The T-cell component of the adaptive immune system is proving to be highly complex, with many T-cell subcategories being identified as investigative tools such as flow cytometry and transgenic technologies become more sophisticated. The Jameson lab primarily focuses on the mechanisms that control development, homeostasis, and trafficking of naive and memory CD8+ T cells. As well as the regulation of protective immunity versus immunopathology in T cell responses.  Physiological role of self-recognition by the T cell receptor : Recognition of "self" peptide/MHC molecules by the T cell receptor (TCR) is usually considered from the perspective of autoimmunity – but every T cell has to recognize self-ligands (in low affinity interactions) in order to mature in the thymus. We've investigated how these kinds of TCR interactions promote mature T cell survival and can even drive differentiation into a memory-like population (in conjunction with cytokine receptor stimulation). Furthermore, we discovered that the "strength" of the TCR encounter with self-peptide/MHC dictates a T cell's reactivity to foreign antigens: naïve CD8+ T cells with features of greater "self-awareness" showed stronger responses to pathogens. This implies a degree of self-reactivity is beneficial for normal immune function. We're also investigating how CD8+ T cell tolerance to self-peptide/MHC molecules is controlled. In a model we've investigated, involving tolerance to a melanocyte antigen, few self-specific T cells are eliminated during thymic development, and these cells are capable of a robust response to the self-antigen following immunization – however, these cells are poor at inducing immunopathology, suggesting tolerance is narrowly tailored to prevent overt tissue damage. We continue to explore how interactions with self- peptide/MHC ligands are critical to support T cell development, homeostasis and functional reactivity – and to understand how such interactions become unregulated, leading to autoimmunity. Role and regulation of the CD8 coreceptor : The CD8 co-receptor is critical for coordinated binding of the TCR to Class I MHC molecules. We've shown that the strength of the CD8-Class I MHC interaction changes during T cell development, such that optimal interactions occur in developing thymocytes that also show a heightened TCR sensitivity for self-peptide/MHC, which is required for their maturation. We found that this developmental regulation of CD8-Class I MHC binding is regulated, at least in part, by changes in cell surface glycosylation as T cell mature. We also showed that CD8 expression itself is dynamically regulated following T cell activation, so that stimulated CD8+ T cells are temporarily "detuned" after activation, resulting in altered states of ligand recognition. Together, these findings suggest ways in which we might improve desirable CD8+ T cell responses (such as tumor immunotherapy) by enhancing CD8 binding to Class I MHC ligands. CD8+T cell memory: A primary focus of the Jameson lab is CD8+ T cell memory, in all its varied forms. While memory cells are typically considered to arise following an immune response to foreign antigens, we discovered that homeostatic processes, involving TCR interactions with normal self-peptide/MHC ligands and exposure to homeostatic cytokines such as IL-7 and IL-15, lead "naïve" CD8+ T cells to acquire functional characteristics of "true" memory cells. We and others showed that such "virtual" memory cells arise physiologically in normal mice (and resemble a population in humans) and that these cells participate in the response to pathogens, exhibiting a distinct differentiation program from naïve cells. How these cells contribute to immune readiness toward new infections is an active area of interest.    We also study conventional memory cells, with a special focus on how distinct "subsets" of memory cells offer distinct mechanisms of protective immunity. For example, some memory CD8+ T cells are embedded in tissues and do not enter the circulation during normal homeostasis ("resident memory" T cells, TRM), while others appear to primarily patrol the blood vasculature, without routinely entering tissues. We are especially interested in what regulates the decision of memory precursors to become distinct memory cell subsets. We recently showed that a purinergic receptor called P2RX7 is critical for generation of CD8+ TRM and "central" memory cells but is largely dispensable for other memory subsets. This was intriguing because the best studied role of P2RX7 is as a receptor for "danger" signals, as a way of activating the innate immune cells to current tissue damage – our data show that P2RX7 has quite distinct role in supporting the metabolic fitness of long-term memory CD8+ T cells. We're currently exploring how P2RX7 and related molecules control CD8+ T cell tumor immunotherapy. Other studies have focused on molecules that are associated with resident versus recirculating cells - distinguishing proteins that are valuable markers but play a limited functional role (such as CD69) from others that have actual functional significance (such as ICOS and S1PR1). Control of lymphocyte trafficking and differentiation by KLF2 : We began working on the transcription factor Kruppel-like factor 2 (KLF2, also called LKLF) because it was thought to be a key player in regulating naïve T cell quiescence. Instead, we found that a primary role of KLF2 is to regulate T cell trafficking – two prominent targets of KLF2 being CD62L (L-selectin) and S1PR1 (a receptor for sphingosine-1-phosphate, essential for lymphocyte egress into blood and lymph). This led to an entirely new understanding of both the function of KLF2 and, more broadly, the mechanisms that control thymocyte egress to the periphery and T cell recirculation. We went on to show that decreased expression of KLF2 (and its target S1PR1) is critical for generating CD8+ TRM in non-lymphoid tissues, but also is critical for generating differentiation of CD4T cells into "follicular helper" T cells TFH in the germinal center of lymphoid tissues. These and other intriguing parallels indicate similar regulation modules are at play in controlling localization versus dissemination of T cells (and possibly other lymphocytes) through regulation of KLF2 and other KLF transcription factors.  Evaluation of mice with normalized immunological experience : In a long-term collaboration with the Masopust and Hamilton-Hart labs, we've studied how a more physiological exposure to natural mouse pathogens and commensal microbes impacts the immune system in laboratory mice – and the validity of mice as a model for the adult human immune system. To do so we examined mice that were not maintained under typical Specific Pathogen Free (SPF) housing conditions but were exposed to natural microbe transmission from mice purchased from a pet store. This results in widespread immune activation in the inbred mice and substantial and sustained changes in numerous immunological parameters. We showed that these so-called "dirty mice" had characteristics that a more faithful reflection of the immune system in adult humans (while conventional SPF mice more accurately reflect the immune system in neonatal humans). We've investigated how microbial experience influences the response to novel infections, immunopathology and the response to allergens, among other immune parameters. These studies show widespread changes in the nature of many (but not all) immune responses, suggesting exposure to microbes causes permanent remodeling of the immune system, producing a "new normal" baseline of immune readiness.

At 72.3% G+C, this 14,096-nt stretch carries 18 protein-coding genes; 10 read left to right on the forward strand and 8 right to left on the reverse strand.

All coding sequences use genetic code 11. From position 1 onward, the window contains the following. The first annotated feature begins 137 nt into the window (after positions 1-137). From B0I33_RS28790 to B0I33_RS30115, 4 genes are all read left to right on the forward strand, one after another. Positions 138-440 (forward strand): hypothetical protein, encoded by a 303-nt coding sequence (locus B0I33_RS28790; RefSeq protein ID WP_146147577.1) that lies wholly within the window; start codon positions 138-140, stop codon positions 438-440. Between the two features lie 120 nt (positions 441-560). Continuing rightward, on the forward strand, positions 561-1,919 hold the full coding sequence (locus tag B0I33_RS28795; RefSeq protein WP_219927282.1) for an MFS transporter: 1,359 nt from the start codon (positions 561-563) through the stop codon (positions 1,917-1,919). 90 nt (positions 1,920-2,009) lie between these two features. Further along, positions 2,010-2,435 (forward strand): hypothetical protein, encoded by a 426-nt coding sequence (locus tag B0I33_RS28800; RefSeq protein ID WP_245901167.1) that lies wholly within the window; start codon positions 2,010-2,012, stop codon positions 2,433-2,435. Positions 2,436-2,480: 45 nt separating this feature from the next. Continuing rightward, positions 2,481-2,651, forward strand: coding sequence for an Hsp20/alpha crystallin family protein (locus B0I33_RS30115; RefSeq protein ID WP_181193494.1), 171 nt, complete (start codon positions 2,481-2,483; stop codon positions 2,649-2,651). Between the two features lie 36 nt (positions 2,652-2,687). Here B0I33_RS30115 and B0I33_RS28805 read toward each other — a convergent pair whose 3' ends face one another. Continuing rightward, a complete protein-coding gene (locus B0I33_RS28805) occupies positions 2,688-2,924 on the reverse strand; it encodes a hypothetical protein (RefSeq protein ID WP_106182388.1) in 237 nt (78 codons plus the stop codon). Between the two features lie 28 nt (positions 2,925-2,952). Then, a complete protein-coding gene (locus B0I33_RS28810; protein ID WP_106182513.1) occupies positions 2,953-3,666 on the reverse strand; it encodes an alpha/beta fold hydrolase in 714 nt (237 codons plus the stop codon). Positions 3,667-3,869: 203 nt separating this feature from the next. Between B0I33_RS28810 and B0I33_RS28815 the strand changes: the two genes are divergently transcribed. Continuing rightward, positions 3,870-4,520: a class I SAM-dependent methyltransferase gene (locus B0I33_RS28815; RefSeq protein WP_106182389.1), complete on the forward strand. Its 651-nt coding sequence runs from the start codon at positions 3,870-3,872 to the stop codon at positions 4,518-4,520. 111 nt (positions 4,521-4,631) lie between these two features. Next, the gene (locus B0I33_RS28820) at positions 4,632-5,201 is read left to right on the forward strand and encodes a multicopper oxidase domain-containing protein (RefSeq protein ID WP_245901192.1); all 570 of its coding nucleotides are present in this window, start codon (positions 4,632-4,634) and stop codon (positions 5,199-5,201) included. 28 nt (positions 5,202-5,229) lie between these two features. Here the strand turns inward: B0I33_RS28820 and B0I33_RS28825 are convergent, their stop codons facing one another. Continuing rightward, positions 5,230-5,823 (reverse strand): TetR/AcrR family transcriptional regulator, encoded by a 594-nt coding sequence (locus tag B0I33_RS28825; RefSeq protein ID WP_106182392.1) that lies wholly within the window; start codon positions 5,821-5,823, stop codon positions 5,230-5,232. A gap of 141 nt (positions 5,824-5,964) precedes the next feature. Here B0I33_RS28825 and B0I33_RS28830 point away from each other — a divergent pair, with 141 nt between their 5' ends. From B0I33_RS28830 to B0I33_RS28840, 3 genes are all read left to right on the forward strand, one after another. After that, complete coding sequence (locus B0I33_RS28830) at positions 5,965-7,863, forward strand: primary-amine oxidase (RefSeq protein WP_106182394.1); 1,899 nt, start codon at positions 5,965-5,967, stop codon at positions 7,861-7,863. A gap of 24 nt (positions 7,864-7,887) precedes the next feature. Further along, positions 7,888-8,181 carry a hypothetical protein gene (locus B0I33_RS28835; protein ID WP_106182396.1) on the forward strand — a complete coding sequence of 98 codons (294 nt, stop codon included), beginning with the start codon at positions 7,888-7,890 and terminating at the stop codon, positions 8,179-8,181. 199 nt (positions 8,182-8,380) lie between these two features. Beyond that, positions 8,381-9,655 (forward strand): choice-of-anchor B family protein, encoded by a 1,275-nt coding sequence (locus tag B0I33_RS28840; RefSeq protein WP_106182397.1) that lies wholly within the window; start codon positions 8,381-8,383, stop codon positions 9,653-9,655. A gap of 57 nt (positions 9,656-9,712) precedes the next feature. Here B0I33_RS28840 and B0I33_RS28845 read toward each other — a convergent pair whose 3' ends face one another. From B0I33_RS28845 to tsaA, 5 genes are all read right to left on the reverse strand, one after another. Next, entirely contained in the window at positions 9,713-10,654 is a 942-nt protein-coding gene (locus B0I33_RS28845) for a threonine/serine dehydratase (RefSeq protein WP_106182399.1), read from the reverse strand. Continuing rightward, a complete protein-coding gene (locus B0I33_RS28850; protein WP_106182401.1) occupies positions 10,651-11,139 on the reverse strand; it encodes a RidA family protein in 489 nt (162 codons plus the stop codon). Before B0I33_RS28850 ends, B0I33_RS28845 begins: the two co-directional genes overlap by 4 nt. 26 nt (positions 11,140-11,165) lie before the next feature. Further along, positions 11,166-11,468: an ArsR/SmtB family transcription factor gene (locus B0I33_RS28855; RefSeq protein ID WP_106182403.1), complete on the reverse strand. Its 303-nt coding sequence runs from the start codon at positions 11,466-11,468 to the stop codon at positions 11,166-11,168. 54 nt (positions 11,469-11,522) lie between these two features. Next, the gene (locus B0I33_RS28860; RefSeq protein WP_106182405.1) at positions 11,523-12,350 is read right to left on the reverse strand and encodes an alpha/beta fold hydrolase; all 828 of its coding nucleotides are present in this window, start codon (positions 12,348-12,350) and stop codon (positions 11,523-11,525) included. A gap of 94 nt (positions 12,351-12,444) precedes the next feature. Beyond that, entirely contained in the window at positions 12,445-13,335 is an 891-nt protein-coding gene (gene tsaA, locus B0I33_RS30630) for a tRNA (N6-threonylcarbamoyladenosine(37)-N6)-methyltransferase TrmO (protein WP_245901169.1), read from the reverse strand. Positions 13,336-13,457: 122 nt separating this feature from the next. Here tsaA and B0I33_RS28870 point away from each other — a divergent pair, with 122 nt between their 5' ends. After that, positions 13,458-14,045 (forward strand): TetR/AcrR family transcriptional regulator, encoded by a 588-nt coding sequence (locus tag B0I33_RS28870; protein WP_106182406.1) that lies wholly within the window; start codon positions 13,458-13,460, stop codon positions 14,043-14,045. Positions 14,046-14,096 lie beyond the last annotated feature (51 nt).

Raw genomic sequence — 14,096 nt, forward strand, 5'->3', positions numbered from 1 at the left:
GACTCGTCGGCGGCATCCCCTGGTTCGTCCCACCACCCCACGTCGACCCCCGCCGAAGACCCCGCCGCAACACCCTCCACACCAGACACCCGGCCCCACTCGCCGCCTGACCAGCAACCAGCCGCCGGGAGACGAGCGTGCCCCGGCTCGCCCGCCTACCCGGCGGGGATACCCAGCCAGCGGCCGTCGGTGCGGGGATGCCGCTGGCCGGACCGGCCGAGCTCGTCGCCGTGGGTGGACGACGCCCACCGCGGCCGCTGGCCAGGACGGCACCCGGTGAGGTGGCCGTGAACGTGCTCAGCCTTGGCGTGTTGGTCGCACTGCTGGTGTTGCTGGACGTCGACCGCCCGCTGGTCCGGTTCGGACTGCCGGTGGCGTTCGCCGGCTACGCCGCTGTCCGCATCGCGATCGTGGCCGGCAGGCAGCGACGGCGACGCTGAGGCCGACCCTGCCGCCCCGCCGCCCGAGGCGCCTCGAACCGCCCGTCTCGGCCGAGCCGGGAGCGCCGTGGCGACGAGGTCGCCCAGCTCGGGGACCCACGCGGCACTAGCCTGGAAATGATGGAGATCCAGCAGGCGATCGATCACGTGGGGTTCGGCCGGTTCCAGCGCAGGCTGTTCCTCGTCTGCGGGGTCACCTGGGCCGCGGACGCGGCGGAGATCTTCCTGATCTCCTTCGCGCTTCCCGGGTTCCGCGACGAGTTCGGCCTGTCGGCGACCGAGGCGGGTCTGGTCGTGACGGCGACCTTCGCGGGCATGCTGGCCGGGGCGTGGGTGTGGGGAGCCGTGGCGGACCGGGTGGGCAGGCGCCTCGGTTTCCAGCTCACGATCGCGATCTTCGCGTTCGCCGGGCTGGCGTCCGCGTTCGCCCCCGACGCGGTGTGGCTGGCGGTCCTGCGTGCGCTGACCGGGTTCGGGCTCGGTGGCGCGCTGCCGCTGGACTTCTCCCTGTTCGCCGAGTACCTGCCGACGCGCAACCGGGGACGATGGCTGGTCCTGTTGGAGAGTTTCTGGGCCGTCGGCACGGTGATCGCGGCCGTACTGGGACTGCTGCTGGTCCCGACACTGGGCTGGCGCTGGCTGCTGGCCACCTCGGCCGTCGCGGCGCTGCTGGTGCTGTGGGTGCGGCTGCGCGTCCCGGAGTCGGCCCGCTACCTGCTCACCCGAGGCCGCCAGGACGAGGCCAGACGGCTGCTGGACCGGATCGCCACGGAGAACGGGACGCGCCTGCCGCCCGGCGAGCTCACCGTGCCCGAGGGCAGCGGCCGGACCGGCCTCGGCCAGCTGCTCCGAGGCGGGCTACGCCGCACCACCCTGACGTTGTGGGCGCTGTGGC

For a full list of publications: Link here